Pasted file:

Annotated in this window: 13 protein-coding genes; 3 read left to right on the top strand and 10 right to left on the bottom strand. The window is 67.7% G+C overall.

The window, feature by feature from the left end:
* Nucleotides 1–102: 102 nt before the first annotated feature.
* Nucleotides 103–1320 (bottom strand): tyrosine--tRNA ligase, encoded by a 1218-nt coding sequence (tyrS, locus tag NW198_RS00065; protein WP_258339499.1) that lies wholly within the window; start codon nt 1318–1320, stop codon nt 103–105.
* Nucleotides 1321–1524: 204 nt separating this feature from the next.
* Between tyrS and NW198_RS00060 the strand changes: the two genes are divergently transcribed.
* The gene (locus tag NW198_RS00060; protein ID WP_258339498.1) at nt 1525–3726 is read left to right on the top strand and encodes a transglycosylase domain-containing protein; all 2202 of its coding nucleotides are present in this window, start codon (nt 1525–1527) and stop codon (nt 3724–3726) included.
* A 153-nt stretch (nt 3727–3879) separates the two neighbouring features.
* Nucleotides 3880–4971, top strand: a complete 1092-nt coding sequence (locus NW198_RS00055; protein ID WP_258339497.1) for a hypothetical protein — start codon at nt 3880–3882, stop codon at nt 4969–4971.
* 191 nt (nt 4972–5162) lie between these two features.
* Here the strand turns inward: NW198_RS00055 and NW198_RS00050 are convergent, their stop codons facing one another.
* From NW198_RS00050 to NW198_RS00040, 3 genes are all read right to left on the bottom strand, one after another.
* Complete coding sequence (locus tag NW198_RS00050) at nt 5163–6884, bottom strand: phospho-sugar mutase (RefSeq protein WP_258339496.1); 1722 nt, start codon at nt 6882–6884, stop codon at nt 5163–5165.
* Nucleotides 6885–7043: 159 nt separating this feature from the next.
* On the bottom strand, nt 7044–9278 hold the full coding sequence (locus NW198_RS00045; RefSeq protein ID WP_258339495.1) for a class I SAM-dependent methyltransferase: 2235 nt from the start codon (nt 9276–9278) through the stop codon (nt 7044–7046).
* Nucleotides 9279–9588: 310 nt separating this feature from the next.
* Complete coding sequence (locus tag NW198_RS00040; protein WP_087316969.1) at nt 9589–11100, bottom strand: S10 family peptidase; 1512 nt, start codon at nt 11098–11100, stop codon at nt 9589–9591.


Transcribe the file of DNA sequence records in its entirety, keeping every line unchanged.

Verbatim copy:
Annotated in this window: 13 protein-coding genes; 3 read left to right on the top strand and 10 right to left on the bottom strand. The window is 67.7% G+C overall.

The window, feature by feature from the left end:
* Nucleotides 1–102: 102 nt before the first annotated feature.
* Nucleotides 103–1320 (bottom strand): tyrosine--tRNA ligase, encoded by a 1218-nt coding sequence (tyrS, locus tag NW198_RS00065; protein WP_258339499.1) that lies wholly within the window; start codon nt 1318–1320, stop codon nt 103–105.
* Nucleotides 1321–1524: 204 nt separating this feature from the next.
* Between tyrS and NW198_RS00060 the strand changes: the two genes are divergently transcribed.
* The gene (locus tag NW198_RS00060; protein ID WP_258339498.1) at nt 1525–3726 is read left to right on the top strand and encodes a transglycosylase domain-containing protein; all 2202 of its coding nucleotides are present in this window, start codon (nt 1525–1527) and stop codon (nt 3724–3726) included.
* A 153-nt stretch (nt 3727–3879) separates the two neighbouring features.
* Nucleotides 3880–4971, top strand: a complete 1092-nt coding sequence (locus NW198_RS00055; protein ID WP_258339497.1) for a hypothetical protein — start codon at nt 3880–3882, stop codon at nt 4969–4971.
* 191 nt (nt 4972–5162) lie between these two features.
* Here the strand turns inward: NW198_RS00055 and NW198_RS00050 are convergent, their stop codons facing one another.
* From NW198_RS00050 to NW198_RS00040, 3 genes are all read right to left on the bottom strand, one after another.
* Complete coding sequence (locus tag NW198_RS00050) at nt 5163–6884, bottom strand: phospho-sugar mutase (RefSeq protein WP_258339496.1); 1722 nt, start codon at nt 6882–6884, stop codon at nt 5163–5165.
* Nucleotides 6885–7043: 159 nt separating this feature from the next.
* On the bottom strand, nt 7044–9278 hold the full coding sequence (locus NW198_RS00045; RefSeq protein ID WP_258339495.1) for a class I SAM-dependent methyltransferase: 2235 nt from the start codon (nt 9276–9278) through the stop codon (nt 7044–7046).
* Nucleotides 9279–9588: 310 nt separating this feature from the next.
* Complete coding sequence (locus tag NW198_RS00040; protein WP_087316969.1) at nt 9589–11100, bottom strand: S10 family peptidase; 1512 nt, start codon at nt 11098–11100, stop codon at nt 9589–9591.